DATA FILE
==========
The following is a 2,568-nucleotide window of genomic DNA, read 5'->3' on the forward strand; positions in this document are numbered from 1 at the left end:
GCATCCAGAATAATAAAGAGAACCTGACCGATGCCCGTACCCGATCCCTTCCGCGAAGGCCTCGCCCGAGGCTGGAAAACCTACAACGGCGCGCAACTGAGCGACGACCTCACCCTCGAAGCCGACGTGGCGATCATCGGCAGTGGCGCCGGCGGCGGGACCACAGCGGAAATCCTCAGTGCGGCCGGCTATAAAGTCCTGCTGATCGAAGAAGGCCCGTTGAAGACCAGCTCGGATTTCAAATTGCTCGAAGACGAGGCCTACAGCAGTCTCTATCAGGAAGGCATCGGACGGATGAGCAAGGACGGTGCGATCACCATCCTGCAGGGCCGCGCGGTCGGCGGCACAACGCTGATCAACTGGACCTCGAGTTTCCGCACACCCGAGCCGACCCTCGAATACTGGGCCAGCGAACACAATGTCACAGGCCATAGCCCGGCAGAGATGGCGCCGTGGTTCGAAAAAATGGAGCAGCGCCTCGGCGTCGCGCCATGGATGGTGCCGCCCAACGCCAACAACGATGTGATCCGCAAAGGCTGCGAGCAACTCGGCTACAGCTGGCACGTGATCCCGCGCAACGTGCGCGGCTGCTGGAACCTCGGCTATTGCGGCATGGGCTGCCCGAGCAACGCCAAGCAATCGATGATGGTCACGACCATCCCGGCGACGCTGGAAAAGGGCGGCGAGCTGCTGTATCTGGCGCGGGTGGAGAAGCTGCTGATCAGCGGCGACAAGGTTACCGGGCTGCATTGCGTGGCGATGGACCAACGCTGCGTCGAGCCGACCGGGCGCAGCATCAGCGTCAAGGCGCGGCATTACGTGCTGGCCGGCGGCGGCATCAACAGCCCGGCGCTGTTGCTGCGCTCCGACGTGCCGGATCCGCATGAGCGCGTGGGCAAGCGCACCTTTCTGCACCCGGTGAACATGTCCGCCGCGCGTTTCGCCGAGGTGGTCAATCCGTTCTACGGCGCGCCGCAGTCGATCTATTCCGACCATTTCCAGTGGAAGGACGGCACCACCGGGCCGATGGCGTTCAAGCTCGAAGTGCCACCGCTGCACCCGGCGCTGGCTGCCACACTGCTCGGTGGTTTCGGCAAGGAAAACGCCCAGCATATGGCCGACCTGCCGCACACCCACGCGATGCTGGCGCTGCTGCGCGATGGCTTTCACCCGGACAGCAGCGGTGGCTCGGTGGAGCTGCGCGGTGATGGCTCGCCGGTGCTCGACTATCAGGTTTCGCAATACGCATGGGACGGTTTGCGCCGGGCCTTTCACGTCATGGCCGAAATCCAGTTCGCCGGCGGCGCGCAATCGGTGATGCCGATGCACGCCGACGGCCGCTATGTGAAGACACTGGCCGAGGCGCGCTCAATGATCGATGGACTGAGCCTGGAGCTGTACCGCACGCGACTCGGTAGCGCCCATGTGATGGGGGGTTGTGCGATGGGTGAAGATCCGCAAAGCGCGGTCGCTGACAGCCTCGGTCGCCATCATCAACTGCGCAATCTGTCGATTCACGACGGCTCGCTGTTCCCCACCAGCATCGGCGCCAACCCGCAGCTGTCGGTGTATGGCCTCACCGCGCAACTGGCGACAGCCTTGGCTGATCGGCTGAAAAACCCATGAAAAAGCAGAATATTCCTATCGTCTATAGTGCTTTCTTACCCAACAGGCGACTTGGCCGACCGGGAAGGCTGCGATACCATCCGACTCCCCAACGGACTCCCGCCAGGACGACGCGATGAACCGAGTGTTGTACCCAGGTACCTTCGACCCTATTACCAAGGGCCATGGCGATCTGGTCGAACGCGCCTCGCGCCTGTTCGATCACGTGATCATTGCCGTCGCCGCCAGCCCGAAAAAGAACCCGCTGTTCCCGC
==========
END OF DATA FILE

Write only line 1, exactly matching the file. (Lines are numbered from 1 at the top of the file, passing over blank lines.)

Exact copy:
The following is a 2,568-nucleotide window of genomic DNA, read 5'->3' on the forward strand; positions in this document are numbered from 1 at the left end: